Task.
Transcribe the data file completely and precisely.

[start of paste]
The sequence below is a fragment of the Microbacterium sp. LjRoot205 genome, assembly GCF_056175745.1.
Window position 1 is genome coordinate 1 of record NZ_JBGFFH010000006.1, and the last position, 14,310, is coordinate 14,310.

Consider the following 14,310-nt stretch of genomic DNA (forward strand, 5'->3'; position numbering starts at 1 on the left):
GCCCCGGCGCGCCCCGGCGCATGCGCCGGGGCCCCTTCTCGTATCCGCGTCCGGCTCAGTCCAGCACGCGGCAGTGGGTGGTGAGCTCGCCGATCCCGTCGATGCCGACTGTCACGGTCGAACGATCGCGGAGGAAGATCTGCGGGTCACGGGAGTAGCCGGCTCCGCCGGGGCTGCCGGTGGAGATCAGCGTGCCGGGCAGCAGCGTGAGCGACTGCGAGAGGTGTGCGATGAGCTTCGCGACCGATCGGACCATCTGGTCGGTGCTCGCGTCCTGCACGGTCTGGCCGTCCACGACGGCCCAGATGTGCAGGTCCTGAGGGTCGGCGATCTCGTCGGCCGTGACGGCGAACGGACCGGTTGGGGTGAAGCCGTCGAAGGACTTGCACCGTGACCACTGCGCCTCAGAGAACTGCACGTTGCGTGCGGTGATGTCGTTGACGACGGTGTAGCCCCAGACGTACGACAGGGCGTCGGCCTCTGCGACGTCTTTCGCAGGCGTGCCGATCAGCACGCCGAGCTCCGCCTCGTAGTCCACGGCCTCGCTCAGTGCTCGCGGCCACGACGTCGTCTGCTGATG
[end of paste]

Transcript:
The sequence below is a fragment of the Microbacterium sp. LjRoot205 genome, assembly GCF_056175745.1.
Window position 1 is genome coordinate 1 of record NZ_JBGFFH010000006.1, and the last position, 14,310, is coordinate 14,310.

Consider the following 14,310-nt stretch of genomic DNA (forward strand, 5'->3'; position numbering starts at 1 on the left):
GCCCCGGCGCGCCCCGGCGCATGCGCCGGGGCCCCTTCTCGTATCCGCGTCCGGCTCAGTCCAGCACGCGGCAGTGGGTGGTGAGCTCGCCGATCCCGTCGATGCCGACTGTCACGGTCGAACGATCGCGGAGGAAGATCTGCGGGTCACGGGAGTAGCCGGCTCCGCCGGGGCTGCCGGTGGAGATCAGCGTGCCGGGCAGCAGCGTGAGCGACTGCGAGAGGTGTGCGATGAGCTTCGCGACCGATCGGACCATCTGGTCGGTGCTCGCGTCCTGCACGGTCTGGCCGTCCACGACGGCCCAGATGTGCAGGTCCTGAGGGTCGGCGATCTCGTCGGCCGTGACGGCGAACGGACCGGTTGGGGTGAAGCCGTCGAAGGACTTGCACCGTGACCACTGCGCCTCAGAGAACTGCACGTTGCGTGCGGTGATGTCGTTGACGACGGTGTAGCCCCAGACGTACGACAGGGCGTCGGCCTCTGCGACGTCTTTCGCAGGCGTGCCGATCAGCACGCCGAGCTCCGCCTCGTAGTCCACGGCCTCGCTCAGTGCTCGCGGCCACGACGTCGTCTGCTGATG